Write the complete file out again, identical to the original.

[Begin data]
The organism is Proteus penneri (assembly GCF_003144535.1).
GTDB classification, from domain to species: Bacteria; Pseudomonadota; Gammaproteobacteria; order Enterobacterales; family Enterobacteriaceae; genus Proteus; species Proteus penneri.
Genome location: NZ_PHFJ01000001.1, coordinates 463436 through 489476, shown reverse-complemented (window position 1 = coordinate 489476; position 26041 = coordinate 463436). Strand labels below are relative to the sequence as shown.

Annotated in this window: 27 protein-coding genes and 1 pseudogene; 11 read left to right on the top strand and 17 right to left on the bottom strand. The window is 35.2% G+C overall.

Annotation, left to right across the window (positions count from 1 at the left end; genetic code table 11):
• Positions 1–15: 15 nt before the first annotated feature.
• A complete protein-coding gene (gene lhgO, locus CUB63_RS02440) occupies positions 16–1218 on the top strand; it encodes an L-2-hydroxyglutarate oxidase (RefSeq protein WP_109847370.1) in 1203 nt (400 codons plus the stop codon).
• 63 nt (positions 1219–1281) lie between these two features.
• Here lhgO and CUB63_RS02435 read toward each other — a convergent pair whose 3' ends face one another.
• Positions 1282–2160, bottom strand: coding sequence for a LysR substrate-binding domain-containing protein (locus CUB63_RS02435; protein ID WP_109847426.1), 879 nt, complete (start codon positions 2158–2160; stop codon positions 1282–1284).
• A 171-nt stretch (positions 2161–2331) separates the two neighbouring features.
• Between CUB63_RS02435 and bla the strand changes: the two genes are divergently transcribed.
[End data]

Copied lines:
The organism is Proteus penneri (assembly GCF_003144535.1).
GTDB classification, from domain to species: Bacteria; Pseudomonadota; Gammaproteobacteria; order Enterobacterales; family Enterobacteriaceae; genus Proteus; species Proteus penneri.
Genome location: NZ_PHFJ01000001.1, coordinates 463436 through 489476, shown reverse-complemented (window position 1 = coordinate 489476; position 26041 = coordinate 463436). Strand labels below are relative to the sequence as shown.

Annotated in this window: 27 protein-coding genes and 1 pseudogene; 11 read left to right on the top strand and 17 right to left on the bottom strand. The window is 35.2% G+C overall.

Annotation, left to right across the window (positions count from 1 at the left end; genetic code table 11):
• Positions 1–15: 15 nt before the first annotated feature.
• A complete protein-coding gene (gene lhgO, locus CUB63_RS02440) occupies positions 16–1218 on the top strand; it encodes an L-2-hydroxyglutarate oxidase (RefSeq protein WP_109847370.1) in 1203 nt (400 codons plus the stop codon).
• 63 nt (positions 1219–1281) lie between these two features.
• Here lhgO and CUB63_RS02435 read toward each other — a convergent pair whose 3' ends face one another.
• Positions 1282–2160, bottom strand: coding sequence for a LysR substrate-binding domain-containing protein (locus CUB63_RS02435; protein ID WP_109847426.1), 879 nt, complete (start codon positions 2158–2160; stop codon positions 1282–1284).
• A 171-nt stretch (positions 2161–2331) separates the two neighbouring features.
• Between CUB63_RS02435 and bla the strand changes: the two genes are divergently transcribed.